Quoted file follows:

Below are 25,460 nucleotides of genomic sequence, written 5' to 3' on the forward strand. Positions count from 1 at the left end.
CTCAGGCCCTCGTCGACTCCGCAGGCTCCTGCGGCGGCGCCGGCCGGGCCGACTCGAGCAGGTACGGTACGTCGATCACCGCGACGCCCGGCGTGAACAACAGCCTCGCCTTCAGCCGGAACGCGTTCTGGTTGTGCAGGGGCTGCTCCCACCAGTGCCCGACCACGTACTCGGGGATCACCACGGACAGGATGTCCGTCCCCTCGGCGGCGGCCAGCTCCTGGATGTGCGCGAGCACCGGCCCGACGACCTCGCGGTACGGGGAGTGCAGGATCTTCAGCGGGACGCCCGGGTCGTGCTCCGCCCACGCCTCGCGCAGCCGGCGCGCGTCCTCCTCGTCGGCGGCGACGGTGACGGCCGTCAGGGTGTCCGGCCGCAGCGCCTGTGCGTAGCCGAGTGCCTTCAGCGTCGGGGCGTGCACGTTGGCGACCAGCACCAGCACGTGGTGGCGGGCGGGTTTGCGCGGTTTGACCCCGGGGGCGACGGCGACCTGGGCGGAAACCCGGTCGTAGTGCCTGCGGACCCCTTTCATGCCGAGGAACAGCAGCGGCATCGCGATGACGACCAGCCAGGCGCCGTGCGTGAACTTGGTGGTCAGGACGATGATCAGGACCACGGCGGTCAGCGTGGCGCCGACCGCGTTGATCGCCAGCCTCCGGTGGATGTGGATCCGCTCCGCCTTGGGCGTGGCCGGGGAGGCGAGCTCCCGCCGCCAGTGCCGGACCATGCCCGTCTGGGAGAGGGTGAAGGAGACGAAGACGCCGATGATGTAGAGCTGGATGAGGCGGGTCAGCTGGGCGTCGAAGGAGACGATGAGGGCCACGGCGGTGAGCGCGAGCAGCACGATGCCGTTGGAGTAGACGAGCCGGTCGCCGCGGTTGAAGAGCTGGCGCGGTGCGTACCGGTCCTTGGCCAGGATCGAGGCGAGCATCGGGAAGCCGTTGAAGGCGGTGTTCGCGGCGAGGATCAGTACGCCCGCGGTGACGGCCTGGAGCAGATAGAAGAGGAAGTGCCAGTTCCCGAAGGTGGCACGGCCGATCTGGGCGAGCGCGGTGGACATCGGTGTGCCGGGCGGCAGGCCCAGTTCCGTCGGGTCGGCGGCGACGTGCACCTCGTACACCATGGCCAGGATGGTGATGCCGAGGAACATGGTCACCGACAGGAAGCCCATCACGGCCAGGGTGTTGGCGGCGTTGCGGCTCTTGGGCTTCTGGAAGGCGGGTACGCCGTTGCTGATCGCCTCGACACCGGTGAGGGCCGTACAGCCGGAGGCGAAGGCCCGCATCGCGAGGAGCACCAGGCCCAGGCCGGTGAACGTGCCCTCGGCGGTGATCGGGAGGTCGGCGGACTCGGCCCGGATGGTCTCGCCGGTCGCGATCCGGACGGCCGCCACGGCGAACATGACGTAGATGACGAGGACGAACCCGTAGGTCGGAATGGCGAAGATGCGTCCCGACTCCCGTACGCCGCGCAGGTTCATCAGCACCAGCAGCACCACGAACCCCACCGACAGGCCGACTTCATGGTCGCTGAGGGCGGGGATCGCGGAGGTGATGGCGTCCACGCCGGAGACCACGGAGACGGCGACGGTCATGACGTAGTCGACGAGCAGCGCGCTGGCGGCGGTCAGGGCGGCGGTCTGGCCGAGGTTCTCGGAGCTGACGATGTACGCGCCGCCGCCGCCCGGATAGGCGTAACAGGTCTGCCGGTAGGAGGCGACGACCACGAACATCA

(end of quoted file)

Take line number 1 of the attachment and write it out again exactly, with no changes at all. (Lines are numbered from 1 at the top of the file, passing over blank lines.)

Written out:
Below are 25,460 nucleotides of genomic sequence, written 5' to 3' on the forward strand. Positions count from 1 at the left end.